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We’ve had a chance to talk to Bradford Smith – a talented material designer and 3d artist, who contributed a lot to the Uncharted series. He did an amazing lecture at GDC16 and today we present to you a little interview with Brad about various ways you can approach material design with Substance Designer and the role that materials play in video game production.
I went to Ringling College of Art and Design to study Animation. The Game Art BFA program at Ringling College brings our feature film aesthetic to games and is focused on providing students with the professional artistic skills necessary to create compelling and believable interactive experiences. Upon graduation I was offered a texture artist position at Electronic Arts Tiburon in Orlando Florida with a number of other graduates. It was a pretty amazing first gig actually. At that time I got hired, Disney had closed their Florida animation studio, releasing some incredible talent; some of whom came to EA as well. So here I was my first day on the job, as one of the only texture artists on research and development for the new Madden NFL Xbox 360 and working with some amazing people from both games and film. I worked there for over 6 years and I owe a lot of my workrelated values and process to my time at EA, especially those early transformative years. Since then, I’ve been at Naughty Dog for over 5 years after falling in love with Uncharted 2. That game really struck a chord with me. It was the first time I had really seen incredible narrative, design, and gameplay all rolled up together in an entertaining package. When I saw an open texture position during the production of Uncharted 3, I knew I had to go for it. Most recently, I’ve also taught a few 3D production courses at Otis College of Art and Design here in Los Angeles.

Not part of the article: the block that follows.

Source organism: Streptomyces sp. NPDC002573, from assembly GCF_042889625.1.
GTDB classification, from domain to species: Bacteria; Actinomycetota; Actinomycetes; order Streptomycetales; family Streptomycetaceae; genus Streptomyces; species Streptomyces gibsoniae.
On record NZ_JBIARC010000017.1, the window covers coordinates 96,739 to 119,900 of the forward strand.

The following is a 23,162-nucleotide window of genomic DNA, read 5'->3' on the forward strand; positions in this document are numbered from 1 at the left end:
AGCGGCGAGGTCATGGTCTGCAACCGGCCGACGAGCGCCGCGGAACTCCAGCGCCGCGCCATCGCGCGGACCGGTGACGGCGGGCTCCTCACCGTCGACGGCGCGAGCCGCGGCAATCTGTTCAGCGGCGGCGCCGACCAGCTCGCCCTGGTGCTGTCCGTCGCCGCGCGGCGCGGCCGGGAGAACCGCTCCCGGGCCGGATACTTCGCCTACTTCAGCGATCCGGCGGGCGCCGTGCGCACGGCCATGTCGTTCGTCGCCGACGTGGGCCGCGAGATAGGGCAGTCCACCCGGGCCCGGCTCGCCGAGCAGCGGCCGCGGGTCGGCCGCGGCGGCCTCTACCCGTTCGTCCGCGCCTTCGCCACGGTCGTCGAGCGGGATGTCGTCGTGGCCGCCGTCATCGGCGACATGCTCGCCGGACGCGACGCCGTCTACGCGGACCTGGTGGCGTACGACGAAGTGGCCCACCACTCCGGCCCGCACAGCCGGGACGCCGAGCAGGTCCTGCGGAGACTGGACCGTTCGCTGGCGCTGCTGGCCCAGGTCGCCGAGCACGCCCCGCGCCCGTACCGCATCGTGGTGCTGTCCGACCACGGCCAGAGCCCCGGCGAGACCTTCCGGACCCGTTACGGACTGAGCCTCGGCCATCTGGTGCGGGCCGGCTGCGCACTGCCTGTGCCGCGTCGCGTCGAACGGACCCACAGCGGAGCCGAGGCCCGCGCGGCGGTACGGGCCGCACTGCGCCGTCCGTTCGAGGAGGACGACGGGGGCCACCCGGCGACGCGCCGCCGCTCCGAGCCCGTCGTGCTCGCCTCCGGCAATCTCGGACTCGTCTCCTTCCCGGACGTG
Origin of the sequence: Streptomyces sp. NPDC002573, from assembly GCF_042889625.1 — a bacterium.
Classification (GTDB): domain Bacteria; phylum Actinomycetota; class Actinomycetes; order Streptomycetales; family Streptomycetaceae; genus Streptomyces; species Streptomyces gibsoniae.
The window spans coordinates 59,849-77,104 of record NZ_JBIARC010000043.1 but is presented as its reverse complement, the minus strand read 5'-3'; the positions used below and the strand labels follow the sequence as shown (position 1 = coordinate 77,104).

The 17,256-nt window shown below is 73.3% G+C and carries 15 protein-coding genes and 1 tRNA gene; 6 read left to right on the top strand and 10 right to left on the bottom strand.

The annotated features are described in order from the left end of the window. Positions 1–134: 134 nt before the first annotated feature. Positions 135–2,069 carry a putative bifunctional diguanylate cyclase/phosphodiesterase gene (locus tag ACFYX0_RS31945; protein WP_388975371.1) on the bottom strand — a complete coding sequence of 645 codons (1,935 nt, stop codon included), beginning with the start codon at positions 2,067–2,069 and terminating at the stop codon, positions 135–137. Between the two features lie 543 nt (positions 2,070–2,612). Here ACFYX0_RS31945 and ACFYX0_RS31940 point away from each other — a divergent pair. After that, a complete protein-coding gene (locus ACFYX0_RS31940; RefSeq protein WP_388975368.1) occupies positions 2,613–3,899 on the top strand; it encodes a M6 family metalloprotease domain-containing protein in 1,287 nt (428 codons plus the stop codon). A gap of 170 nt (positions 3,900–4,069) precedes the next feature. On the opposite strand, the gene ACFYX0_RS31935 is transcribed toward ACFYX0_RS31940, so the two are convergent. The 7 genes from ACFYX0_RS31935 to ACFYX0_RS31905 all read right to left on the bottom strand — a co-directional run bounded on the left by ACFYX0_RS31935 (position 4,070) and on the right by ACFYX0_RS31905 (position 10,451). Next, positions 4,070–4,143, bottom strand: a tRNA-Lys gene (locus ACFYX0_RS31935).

I’ve got much to learn myself, and it’s the incredible work of others that keeps me inspired and moving forward. I love what Albert King said to Stevie Ray Vaughan during the recording of In Session: “… the most important thing: the better you get, the harder you work.” To me, that perfectly summarizes the role and responsibility of a lifetime student.
“… the most important thing: the better you get, the harder you work.”